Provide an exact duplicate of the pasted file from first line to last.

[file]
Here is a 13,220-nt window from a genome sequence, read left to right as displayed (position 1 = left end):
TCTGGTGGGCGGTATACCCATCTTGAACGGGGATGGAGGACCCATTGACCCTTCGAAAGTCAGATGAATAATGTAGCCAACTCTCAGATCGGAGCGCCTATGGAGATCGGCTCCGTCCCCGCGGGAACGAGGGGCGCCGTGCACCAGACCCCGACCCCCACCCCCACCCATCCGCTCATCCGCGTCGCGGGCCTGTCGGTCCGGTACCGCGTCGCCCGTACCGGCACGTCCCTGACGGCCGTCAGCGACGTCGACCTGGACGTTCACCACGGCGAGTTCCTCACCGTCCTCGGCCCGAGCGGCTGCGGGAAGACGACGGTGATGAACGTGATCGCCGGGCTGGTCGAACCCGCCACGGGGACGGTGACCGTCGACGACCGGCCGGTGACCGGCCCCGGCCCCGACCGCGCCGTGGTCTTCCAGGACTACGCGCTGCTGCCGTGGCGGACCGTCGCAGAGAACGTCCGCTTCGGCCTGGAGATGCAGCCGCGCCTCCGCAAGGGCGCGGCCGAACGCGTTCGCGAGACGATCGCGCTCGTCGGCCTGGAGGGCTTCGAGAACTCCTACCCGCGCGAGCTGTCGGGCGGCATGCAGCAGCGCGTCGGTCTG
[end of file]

Here is a 13,220-nt window from a genome sequence, read left to right as displayed (position 1 = left end):
TCTGGTGGGCGGTATACCCATCTTGAACGGGGATGGAGGACCCATTGACCCTTCGAAAGTCAGATGAATAATGTAGCCAACTCTCAGATCGGAGCGCCTATGGAGATCGGCTCCGTCCCCGCGGGAACGAGGGGCGCCGTGCACCAGACCCCGACCCCCACCCCCACCCATCCGCTCATCCGCGTCGCGGGCCTGTCGGTCCGGTACCGCGTCGCCCGTACCGGCACGTCCCTGACGGCCGTCAGCGACGTCGACCTGGACGTTCACCACGGCGAGTTCCTCACCGTCCTCGGCCCGAGCGGCTGCGGGAAGACGACGGTGATGAACGTGATCGCCGGGCTGGTCGAACCCGCCACGGGGACGGTGACCGTCGACGACCGGCCGGTGACCGGCCCCGGCCCCGACCGCGCCGTGGTCTTCCAGGACTACGCGCTGCTGCCGTGGCGGACCGTCGCAGAGAACGTCCGCTTCGGCCTGGAGATGCAGCCGCGCCTCCGCAAGGGCGCGGCCGAACGCGTTCGCGAGACGATCGCGCTCGTCGGCCTGGAGGGCTTCGAGAACTCCTACCCGCGCGAGCTGTCGGGCGGCATGCAGCAGCGCGTCGGTCTG